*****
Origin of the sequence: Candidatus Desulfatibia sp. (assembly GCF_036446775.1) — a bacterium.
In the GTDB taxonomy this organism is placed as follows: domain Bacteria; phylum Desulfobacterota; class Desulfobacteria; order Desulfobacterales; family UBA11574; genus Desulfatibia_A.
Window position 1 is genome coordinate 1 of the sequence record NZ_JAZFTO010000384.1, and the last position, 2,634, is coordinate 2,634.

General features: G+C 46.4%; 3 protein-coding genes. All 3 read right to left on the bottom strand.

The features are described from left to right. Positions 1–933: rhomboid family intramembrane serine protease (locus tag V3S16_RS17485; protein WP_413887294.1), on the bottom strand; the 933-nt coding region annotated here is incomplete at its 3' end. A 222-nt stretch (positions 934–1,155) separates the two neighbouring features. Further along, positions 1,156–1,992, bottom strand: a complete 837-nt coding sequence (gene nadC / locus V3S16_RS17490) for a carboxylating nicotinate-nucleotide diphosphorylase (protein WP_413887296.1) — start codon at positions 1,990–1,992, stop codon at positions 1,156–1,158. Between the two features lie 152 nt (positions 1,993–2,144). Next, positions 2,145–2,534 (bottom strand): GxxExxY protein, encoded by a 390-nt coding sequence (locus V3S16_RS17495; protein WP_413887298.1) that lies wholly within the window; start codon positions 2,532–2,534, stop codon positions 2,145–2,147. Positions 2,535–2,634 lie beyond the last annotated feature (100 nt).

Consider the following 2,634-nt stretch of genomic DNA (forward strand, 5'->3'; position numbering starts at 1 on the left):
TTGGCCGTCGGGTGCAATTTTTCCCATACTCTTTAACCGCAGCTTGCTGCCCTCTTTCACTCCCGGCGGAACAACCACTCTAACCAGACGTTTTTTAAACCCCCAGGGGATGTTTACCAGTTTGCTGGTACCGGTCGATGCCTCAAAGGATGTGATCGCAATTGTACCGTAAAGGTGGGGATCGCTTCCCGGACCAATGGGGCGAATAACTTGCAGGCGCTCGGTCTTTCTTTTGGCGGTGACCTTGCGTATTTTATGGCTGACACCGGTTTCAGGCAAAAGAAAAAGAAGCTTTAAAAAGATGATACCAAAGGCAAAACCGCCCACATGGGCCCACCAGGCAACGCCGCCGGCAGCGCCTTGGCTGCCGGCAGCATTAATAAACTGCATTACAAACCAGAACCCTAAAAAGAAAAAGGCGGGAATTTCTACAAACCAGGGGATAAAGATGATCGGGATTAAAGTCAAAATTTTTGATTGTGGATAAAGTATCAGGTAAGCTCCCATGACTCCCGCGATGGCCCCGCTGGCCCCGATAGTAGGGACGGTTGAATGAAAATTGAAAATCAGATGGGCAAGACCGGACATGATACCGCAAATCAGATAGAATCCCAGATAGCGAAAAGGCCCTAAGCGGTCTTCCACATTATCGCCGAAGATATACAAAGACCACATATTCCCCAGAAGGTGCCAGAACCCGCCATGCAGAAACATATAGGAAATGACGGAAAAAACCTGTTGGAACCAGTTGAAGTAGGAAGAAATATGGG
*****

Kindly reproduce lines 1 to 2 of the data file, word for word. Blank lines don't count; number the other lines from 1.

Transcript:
Origin of the sequence: Candidatus Desulfatibia sp. (assembly GCF_036446775.1) — a bacterium.
In the GTDB taxonomy this organism is placed as follows: domain Bacteria; phylum Desulfobacterota; class Desulfobacteria; order Desulfobacterales; family UBA11574; genus Desulfatibia_A.